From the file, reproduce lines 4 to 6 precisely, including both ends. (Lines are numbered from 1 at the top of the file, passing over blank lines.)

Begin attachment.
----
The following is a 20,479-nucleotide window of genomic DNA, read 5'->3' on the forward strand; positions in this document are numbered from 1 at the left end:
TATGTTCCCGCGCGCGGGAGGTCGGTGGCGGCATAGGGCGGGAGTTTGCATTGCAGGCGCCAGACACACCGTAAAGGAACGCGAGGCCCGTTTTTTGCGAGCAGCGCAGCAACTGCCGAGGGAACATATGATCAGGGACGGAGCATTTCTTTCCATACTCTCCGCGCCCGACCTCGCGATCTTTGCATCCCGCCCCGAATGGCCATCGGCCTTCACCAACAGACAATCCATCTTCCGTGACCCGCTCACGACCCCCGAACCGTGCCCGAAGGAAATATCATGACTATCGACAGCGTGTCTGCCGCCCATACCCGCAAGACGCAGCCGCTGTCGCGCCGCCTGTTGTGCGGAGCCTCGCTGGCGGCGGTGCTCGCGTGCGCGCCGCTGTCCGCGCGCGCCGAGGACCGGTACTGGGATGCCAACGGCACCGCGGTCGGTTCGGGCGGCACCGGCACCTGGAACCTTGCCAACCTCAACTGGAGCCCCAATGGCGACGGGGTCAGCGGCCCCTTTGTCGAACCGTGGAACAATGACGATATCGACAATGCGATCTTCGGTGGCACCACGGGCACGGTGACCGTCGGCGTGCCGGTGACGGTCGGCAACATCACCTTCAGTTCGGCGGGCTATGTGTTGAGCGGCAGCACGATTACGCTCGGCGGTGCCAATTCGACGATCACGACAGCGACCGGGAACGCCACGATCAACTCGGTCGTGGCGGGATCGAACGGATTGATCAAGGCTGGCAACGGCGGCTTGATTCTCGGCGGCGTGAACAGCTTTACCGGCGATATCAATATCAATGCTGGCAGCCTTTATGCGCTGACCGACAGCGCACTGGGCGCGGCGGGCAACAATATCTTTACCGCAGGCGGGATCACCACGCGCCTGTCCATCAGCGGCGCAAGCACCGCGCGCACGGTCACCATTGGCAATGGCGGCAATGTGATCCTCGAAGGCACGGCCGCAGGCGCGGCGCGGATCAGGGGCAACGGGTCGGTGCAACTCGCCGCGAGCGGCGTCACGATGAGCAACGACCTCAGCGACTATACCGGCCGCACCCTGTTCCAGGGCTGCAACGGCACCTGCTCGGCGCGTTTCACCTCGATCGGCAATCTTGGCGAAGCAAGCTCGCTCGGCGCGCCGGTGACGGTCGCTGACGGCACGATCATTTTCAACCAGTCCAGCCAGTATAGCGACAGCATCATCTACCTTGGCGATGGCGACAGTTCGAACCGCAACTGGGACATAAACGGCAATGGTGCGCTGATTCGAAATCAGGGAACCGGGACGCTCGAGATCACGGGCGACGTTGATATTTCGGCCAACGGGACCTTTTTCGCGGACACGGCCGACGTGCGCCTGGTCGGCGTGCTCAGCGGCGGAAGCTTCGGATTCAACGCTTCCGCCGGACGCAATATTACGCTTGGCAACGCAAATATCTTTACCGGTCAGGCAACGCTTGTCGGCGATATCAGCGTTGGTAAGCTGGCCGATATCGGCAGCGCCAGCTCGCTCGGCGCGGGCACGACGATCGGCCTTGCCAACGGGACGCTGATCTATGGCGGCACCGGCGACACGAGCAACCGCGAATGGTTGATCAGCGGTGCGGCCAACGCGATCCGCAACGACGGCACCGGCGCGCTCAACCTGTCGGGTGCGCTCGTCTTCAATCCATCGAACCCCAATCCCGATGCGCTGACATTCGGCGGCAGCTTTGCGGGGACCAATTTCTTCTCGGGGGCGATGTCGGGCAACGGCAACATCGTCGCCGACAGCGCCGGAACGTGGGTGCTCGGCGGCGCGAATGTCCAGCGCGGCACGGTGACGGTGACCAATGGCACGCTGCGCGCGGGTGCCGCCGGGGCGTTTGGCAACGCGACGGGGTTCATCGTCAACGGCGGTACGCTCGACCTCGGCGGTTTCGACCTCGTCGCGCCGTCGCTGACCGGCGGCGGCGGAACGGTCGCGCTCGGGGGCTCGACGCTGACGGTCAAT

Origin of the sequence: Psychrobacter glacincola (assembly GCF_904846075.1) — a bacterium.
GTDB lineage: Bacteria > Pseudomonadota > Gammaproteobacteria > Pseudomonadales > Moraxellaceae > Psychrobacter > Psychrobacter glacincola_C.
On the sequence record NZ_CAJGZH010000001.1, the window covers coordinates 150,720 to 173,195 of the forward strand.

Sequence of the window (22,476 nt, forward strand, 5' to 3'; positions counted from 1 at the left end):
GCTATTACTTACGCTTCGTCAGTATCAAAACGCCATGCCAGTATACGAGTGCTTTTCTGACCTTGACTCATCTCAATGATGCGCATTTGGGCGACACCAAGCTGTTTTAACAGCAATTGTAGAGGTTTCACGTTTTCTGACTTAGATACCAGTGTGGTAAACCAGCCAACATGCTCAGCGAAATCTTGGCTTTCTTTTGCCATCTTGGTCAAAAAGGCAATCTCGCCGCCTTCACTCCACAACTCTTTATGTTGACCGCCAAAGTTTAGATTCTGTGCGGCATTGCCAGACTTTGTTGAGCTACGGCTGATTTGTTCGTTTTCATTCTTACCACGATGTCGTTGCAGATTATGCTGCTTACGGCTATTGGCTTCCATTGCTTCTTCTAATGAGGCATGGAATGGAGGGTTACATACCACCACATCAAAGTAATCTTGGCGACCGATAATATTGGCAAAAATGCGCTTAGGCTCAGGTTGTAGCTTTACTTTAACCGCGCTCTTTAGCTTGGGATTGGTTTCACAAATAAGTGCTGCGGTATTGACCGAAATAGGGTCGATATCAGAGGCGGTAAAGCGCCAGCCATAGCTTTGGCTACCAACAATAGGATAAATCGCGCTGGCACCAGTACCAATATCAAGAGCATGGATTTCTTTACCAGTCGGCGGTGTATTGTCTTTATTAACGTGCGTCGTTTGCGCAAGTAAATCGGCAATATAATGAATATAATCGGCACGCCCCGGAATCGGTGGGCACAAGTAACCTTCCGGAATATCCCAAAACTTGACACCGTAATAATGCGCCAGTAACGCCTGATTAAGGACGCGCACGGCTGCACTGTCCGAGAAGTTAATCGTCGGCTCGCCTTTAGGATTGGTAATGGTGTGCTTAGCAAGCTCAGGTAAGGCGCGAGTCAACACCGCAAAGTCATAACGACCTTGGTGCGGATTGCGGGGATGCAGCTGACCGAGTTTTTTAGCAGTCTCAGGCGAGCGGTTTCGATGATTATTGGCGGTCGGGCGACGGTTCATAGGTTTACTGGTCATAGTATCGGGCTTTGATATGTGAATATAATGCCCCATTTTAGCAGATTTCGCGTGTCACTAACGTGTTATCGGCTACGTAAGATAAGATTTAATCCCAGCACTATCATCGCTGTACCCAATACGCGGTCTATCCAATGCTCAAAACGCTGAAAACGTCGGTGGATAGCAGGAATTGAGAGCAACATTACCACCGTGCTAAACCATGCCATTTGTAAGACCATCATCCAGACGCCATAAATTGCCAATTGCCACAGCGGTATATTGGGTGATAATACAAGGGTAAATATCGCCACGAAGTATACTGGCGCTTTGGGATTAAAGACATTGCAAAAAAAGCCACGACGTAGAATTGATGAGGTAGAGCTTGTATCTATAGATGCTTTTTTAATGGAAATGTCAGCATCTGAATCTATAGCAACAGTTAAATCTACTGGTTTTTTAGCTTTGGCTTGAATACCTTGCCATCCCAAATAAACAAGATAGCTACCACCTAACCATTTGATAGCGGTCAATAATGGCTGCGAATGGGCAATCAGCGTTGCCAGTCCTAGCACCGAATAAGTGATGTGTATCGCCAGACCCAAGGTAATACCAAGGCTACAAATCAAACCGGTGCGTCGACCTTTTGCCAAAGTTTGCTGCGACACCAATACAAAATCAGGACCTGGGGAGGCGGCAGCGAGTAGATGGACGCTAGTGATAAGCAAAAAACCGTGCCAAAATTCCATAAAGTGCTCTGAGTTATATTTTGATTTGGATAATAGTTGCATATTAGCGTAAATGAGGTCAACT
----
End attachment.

GTDB lineage: Bacteria > Pseudomonadota > Gammaproteobacteria > Pseudomonadales > Moraxellaceae > Psychrobacter > Psychrobacter glacincola_C.
On the sequence record NZ_CAJGZH010000001.1, the window covers coordinates 150,720 to 173,195 of the forward strand.

Sequence of the window (22,476 nt, forward strand, 5' to 3'; positions counted from 1 at the left end):